(Source NASA) – This right-eye member of a stereo pair of images from the Navigation Camera (Navcam) on NASA’s Curiosity Mars rover shows a full 360-degree view of the rover’s surroundings at the site where it first drilled into a rock. Mount Sharp appears on the southern horizon.
The Navcam took the component images during the 166th, 168th and 169th Martian days, or sols, of Curiosity’s work on Mars (Jan. 23, 25 and 26, 2013). In the center foreground, the rover’s arm holds the tool turret above a target called “Wernecke” on the “John Klein” patch of pale-veined mudstone. On Sol 169, Curiosity used its dust-removing brush and Mars Hand Lens Imager (MAHLI) on Wernecke (seehttp://photojournal.jpl.nasa.gov/catalog/PIA16790).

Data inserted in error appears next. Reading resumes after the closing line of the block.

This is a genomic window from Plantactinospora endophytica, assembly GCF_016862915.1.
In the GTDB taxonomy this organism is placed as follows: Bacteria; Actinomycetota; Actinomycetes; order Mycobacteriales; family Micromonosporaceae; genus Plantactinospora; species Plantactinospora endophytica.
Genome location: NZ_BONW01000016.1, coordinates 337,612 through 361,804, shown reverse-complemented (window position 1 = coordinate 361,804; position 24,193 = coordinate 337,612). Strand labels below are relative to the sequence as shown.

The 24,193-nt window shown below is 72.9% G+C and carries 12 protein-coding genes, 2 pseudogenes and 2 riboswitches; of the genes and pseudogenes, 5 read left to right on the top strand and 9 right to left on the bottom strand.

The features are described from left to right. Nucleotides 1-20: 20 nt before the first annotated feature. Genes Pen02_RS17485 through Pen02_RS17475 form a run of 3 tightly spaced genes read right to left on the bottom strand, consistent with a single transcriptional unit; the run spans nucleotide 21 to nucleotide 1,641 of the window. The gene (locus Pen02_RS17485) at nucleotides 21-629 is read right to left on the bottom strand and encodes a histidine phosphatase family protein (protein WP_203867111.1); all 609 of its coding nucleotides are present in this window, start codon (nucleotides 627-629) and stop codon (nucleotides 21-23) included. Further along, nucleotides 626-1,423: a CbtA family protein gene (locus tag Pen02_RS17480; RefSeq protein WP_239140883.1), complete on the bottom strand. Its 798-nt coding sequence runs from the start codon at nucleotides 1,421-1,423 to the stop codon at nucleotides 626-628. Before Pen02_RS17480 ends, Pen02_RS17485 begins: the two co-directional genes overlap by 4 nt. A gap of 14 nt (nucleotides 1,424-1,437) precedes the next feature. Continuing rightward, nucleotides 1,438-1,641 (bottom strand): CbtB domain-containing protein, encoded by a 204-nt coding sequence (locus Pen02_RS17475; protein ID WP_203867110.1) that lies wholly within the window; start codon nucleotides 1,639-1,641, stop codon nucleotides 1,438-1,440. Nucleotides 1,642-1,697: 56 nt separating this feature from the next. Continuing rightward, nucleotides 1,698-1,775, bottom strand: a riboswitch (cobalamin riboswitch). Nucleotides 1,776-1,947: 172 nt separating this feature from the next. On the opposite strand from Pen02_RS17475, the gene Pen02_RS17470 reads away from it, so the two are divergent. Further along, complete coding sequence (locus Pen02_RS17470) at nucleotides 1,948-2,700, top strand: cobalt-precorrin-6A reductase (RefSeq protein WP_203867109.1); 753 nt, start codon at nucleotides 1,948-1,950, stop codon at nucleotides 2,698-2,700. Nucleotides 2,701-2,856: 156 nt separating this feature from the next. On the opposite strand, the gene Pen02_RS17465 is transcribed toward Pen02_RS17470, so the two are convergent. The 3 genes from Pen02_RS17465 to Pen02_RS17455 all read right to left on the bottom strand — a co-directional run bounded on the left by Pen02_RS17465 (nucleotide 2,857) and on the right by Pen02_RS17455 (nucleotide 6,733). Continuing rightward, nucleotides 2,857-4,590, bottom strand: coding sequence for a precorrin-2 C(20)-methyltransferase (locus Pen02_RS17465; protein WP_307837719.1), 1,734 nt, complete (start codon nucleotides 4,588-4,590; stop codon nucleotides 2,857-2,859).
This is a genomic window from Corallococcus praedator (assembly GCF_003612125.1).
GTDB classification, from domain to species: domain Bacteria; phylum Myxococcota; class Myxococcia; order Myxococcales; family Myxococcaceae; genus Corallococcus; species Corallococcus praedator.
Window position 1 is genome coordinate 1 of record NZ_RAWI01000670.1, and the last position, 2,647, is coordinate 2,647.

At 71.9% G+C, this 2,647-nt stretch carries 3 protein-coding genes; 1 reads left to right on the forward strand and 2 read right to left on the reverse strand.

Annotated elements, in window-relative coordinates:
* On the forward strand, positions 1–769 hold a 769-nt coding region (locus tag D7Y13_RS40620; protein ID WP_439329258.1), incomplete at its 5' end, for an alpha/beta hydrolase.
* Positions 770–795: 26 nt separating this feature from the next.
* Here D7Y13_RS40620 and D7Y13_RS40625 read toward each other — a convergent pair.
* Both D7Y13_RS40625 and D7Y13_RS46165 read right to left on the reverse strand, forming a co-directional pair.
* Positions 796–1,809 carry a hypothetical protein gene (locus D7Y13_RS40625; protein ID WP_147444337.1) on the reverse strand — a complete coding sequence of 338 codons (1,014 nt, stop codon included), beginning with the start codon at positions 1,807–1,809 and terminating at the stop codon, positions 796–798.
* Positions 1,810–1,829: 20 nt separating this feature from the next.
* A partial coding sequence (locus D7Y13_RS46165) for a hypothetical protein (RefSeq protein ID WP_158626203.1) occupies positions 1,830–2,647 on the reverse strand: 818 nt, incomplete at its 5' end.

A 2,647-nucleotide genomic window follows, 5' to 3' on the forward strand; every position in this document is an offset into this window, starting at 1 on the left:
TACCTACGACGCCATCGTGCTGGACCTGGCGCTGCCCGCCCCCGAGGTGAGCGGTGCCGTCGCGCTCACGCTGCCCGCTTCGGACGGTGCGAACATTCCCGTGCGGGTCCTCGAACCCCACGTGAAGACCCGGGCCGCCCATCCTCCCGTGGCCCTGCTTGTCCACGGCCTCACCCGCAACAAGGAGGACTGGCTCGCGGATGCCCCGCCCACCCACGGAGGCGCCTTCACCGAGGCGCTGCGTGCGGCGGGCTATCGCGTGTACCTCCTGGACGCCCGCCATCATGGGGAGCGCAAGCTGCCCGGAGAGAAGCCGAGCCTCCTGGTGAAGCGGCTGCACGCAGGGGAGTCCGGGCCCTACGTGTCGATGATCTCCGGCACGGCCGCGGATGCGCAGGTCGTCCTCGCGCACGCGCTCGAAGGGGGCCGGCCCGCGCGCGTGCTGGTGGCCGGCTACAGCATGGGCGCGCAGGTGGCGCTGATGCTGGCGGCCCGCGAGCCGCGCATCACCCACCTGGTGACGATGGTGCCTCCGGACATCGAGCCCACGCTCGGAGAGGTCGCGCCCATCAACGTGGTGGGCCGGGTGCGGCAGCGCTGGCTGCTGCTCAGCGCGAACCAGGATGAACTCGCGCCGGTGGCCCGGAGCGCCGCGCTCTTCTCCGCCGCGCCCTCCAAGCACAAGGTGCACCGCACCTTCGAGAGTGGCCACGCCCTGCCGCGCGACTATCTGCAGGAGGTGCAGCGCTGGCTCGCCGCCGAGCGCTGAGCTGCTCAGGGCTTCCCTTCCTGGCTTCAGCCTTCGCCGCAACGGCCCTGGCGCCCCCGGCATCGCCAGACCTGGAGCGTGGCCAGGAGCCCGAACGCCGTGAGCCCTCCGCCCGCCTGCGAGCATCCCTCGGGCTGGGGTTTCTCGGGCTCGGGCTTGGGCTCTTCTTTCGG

About two weeks later, Curiosity used its drill at a point about 1 foot (30 centimeters) to the right of Wernecke to collect the first drilled sample from the interior of a rock on Mars. This anaglyph was made with the images as captured by the Curiosity. Another version with the seams in the sky eliminated and cropped for optimal 3-D viewing can be seen at PIA16925.
A stereo version of the scene, which appears three-dimensional when viewed through red-blue glasses with the red lens on the left, is available at http://photojournal.jpl.nasa.gov/catalog/PIA16847 .
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